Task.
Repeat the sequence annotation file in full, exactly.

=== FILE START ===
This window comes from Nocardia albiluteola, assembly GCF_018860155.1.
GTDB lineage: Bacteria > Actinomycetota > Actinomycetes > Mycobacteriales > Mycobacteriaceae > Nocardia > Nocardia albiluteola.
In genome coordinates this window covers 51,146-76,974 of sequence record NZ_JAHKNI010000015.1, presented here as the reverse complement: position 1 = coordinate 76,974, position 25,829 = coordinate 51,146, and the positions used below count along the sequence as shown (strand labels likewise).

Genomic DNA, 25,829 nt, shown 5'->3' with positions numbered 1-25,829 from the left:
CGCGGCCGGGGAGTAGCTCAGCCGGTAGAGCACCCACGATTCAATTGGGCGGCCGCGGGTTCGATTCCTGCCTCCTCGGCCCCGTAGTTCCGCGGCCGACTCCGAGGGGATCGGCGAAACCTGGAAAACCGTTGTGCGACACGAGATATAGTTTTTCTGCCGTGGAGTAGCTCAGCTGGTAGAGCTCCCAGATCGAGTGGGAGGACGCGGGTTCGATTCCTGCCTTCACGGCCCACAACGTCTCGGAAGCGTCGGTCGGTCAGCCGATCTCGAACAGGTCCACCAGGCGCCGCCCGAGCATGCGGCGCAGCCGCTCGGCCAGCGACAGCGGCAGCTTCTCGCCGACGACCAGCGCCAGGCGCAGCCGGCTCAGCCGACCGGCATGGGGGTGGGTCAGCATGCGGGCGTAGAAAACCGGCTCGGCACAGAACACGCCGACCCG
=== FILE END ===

This window comes from Nocardia albiluteola, assembly GCF_018860155.1.
GTDB lineage: Bacteria > Actinomycetota > Actinomycetes > Mycobacteriales > Mycobacteriaceae > Nocardia > Nocardia albiluteola.
In genome coordinates this window covers 51,146-76,974 of sequence record NZ_JAHKNI010000015.1, presented here as the reverse complement: position 1 = coordinate 76,974, position 25,829 = coordinate 51,146, and the positions used below count along the sequence as shown (strand labels likewise).

Genomic DNA, 25,829 nt, shown 5'->3' with positions numbered 1-25,829 from the left:
CGCGGCCGGGGAGTAGCTCAGCCGGTAGAGCACCCACGATTCAATTGGGCGGCCGCGGGTTCGATTCCTGCCTCCTCGGCCCCGTAGTTCCGCGGCCGACTCCGAGGGGATCGGCGAAACCTGGAAAACCGTTGTGCGACACGAGATATAGTTTTTCTGCCGTGGAGTAGCTCAGCTGGTAGAGCTCCCAGATCGAGTGGGAGGACGCGGGTTCGATTCCTGCCTTCACGGCCCACAACGTCTCGGAAGCGTCGGTCGGTCAGCCGATCTCGAACAGGTCCACCAGGCGCCGCCCGAGCATGCGGCGCAGCCGCTCGGCCAGCGACAGCGGCAGCTTCTCGCCGACGACCAGCGCCAGGCGCAGCCGGCTCAGCCGACCGGCATGGGGGTGGGTCAGCATGCGGGCGTAGAAAACCGGCTCGGCACAGAACACGCCGACCCG